Planning for Minor Beneficiaries

Many people choose to leave a part of their estate to beneficiaries who are minors.  Some people leave assets to a minor beneficiary indirectly; they may have left their estate to their adult child, but the child predeceased them so that child’s share of the estate passes to that child’s children (that is, the grandchildren), who may be minors.

A minor is any individual under the age of eighteen.  The problem with leaving money to a minor is a minor cannot legally claim an inheritance.  The executor of an estate could not distribute an inheritance directly to a minor a beneficiary.  Someone would have to contact the surrogate for the county in which the estate is being administered and qualify as the guardian for the minor beneficiary.

A surrogate is an elected official.  Each county in New Jersey has a surrogate.  A surrogate is responsible for admitting Wills to probate, appointing trustees of trusts in Wills, and appointing guardians for minors.

While it is not difficult to be appointed as the guardian for a minor, the guardianship scheme is not the best method for managing a minor beneficiary’s assets.  A superior method of planning for a minor’s inheritance is a testamentary trust.

A testamentary trust is a trust in the last will and testament of the decedent.  A trust is a fiduciary relationship by which one party, called the trustee, holds the assets of another person, called the beneficiary, pursuant to the terms of the trust.  For instance, Mr. Smith might want to leave 25% of his estate to his minor grandson, James, aged 10.

In his Will, Mr. Smith leaves 25% of his estate to James, but Mr. Smith directs his executor to distribute the grandson’s share of his estate to his son, Mark, who is the father of James.  The terms of the Will direct Mark to hold James’s share of the estate until James attains the age of twenty-five.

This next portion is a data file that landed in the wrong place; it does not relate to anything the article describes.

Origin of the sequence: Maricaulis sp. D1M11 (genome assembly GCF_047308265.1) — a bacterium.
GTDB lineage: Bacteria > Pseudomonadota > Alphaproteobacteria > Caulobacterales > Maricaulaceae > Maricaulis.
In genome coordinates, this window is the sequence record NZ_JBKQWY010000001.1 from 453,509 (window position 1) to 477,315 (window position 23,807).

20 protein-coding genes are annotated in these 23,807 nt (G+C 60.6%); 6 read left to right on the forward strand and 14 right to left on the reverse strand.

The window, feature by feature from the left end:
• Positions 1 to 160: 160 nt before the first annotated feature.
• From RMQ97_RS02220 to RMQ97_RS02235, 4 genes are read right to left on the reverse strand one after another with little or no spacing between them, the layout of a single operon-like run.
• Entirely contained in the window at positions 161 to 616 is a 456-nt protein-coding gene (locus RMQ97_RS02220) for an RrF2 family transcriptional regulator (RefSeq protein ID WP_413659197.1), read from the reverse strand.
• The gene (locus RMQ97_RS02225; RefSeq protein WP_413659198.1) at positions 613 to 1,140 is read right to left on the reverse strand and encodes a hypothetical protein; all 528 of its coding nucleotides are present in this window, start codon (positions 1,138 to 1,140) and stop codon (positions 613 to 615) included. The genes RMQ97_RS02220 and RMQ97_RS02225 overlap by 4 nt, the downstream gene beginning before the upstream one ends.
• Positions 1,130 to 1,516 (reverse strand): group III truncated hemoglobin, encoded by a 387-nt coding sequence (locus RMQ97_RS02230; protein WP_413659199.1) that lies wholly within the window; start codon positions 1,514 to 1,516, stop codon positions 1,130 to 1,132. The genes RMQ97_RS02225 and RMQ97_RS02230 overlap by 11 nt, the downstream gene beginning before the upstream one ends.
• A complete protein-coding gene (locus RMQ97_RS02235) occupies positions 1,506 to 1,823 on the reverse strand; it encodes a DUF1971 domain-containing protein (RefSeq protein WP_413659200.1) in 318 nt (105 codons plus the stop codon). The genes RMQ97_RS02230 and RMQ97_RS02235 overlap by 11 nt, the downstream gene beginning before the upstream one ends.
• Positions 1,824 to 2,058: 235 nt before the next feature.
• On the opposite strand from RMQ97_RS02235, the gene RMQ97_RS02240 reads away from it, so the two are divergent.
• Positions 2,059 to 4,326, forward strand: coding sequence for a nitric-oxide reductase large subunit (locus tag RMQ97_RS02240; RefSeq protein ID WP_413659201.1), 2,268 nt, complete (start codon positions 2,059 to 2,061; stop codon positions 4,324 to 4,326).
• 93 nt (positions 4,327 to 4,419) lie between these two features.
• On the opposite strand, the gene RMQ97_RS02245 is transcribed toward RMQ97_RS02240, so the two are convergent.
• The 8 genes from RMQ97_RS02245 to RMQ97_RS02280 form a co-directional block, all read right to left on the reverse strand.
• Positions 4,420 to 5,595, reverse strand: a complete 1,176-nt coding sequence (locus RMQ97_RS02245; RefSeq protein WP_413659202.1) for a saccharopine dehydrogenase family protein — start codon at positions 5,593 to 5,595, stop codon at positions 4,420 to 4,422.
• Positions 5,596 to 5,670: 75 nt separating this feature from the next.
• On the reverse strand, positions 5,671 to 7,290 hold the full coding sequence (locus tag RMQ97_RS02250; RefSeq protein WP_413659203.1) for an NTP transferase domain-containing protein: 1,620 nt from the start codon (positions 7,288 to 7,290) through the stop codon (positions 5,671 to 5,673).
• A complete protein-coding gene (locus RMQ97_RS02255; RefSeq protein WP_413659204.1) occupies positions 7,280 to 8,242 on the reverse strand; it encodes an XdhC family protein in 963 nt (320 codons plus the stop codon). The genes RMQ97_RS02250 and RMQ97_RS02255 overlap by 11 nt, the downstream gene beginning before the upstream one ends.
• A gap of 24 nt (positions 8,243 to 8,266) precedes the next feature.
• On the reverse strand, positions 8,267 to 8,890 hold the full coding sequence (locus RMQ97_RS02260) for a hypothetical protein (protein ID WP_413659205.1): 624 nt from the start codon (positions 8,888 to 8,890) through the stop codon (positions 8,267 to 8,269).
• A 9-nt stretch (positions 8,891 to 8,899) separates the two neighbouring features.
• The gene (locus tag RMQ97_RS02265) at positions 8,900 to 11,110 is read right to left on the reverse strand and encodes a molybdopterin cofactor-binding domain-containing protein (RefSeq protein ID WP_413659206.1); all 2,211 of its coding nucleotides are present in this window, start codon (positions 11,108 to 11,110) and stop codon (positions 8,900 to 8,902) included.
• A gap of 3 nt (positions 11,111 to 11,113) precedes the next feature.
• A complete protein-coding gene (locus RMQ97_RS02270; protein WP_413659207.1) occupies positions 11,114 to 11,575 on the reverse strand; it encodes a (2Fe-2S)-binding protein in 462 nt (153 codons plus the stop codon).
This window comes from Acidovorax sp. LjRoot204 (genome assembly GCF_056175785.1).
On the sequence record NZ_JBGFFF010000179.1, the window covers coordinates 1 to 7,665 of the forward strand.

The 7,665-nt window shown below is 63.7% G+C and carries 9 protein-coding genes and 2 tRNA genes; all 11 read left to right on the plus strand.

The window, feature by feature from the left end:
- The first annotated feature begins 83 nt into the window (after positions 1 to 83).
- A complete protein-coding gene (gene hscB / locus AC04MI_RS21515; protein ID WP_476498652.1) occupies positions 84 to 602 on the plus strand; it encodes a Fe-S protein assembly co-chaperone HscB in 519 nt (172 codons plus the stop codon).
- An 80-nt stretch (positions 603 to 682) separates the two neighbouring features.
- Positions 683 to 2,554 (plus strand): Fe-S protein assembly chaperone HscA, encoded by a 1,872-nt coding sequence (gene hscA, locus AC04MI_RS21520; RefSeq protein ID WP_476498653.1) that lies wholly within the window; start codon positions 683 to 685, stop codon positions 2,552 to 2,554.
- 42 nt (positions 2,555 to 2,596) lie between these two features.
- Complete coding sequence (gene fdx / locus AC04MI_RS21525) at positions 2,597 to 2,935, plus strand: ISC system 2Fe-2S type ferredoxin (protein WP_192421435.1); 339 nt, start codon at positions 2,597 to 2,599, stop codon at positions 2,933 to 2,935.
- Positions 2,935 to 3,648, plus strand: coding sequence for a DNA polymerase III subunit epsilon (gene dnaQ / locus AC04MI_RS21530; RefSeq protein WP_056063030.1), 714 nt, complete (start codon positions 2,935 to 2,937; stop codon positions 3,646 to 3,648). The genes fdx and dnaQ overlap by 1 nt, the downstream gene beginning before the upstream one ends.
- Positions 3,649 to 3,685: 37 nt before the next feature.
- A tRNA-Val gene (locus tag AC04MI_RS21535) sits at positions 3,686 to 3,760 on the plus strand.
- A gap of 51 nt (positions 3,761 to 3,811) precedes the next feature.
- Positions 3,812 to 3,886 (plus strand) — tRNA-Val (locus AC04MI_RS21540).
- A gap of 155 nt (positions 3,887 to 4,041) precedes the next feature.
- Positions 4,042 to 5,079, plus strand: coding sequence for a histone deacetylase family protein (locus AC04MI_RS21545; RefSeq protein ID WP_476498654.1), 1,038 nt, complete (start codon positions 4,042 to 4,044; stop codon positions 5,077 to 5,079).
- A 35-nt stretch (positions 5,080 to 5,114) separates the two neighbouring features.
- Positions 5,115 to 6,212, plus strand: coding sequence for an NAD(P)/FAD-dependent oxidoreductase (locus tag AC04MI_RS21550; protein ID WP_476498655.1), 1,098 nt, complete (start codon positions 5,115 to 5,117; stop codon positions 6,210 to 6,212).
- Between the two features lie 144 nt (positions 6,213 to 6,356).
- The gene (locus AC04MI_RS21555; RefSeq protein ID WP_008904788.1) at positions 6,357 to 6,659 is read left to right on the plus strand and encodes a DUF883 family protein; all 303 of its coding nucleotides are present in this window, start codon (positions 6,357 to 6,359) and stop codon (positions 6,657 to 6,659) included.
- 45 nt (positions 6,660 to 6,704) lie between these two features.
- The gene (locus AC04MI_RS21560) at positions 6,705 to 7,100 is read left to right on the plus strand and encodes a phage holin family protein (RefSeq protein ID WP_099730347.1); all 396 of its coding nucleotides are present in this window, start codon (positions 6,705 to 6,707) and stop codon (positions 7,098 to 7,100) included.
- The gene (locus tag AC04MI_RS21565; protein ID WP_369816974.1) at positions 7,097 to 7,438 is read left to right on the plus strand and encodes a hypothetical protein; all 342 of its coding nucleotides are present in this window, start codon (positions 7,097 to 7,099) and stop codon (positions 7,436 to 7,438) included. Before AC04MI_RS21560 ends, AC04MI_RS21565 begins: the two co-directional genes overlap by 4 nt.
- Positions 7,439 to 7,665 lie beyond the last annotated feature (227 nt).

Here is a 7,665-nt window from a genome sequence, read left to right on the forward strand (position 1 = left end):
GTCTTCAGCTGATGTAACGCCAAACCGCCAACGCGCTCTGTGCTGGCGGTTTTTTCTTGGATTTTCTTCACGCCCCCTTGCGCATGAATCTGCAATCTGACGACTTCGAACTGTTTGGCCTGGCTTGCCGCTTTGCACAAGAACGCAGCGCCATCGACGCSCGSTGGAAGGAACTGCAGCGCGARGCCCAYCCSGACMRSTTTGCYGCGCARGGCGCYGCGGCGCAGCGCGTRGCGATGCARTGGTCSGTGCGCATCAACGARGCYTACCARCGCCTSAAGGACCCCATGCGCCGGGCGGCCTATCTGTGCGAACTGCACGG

While the money is in the trust, the assets in the trust are protected from any legal issues that James might have.  For instance, if James were in an automobile accident and were sued, his creditors could not reach the assets in the trust.  While the money is in the trust, Mark, the trustee, has a fiduciary obligation to manage the assets of the trust.  This means that Mark has the utmost duty of care to ensure that the assets of the trust are invested prudently.

Until James turns twenty-five, Mark can distribute James’s share to James or for James’s benefit.  Mark can use the inheritance to pay for health, maintenance, support, and education items for James.  So, for instance, if James’s college tuition bill is due, Mark could use the money in the trust to pay for James’s tuition bill.

When James turns twenty-five, then Mark distributes whatever money remains in the trust’s accounts to James.  James can then do whatever he wants with the remaining money.

The benefit of a trust is that Mr. Smith can state exactly how he wants his grandson’s money to be used.  Mr. Smith can also set whatever age he wants on the trust as a termination point.  If Mr. Smith wanted the trust to never end but to continue for the remainder of James’s life, he could say that.  Mr. Smith can also name the person he wants to manage James’s assets.  Maybe Mr. Smith doesn’t think Mark is the best person to manage James’s assets.  Mr. Smith could choose another person or a bank to manage James’s inheritance.

A testamentary trust, a trust in a Will, offers a person a number of planning opportunities.  If you are going to leave money to a minor individual (or an individual who suffers from a disability or a drug or alcohol problem), a trust is often the best option.

Comments are closed.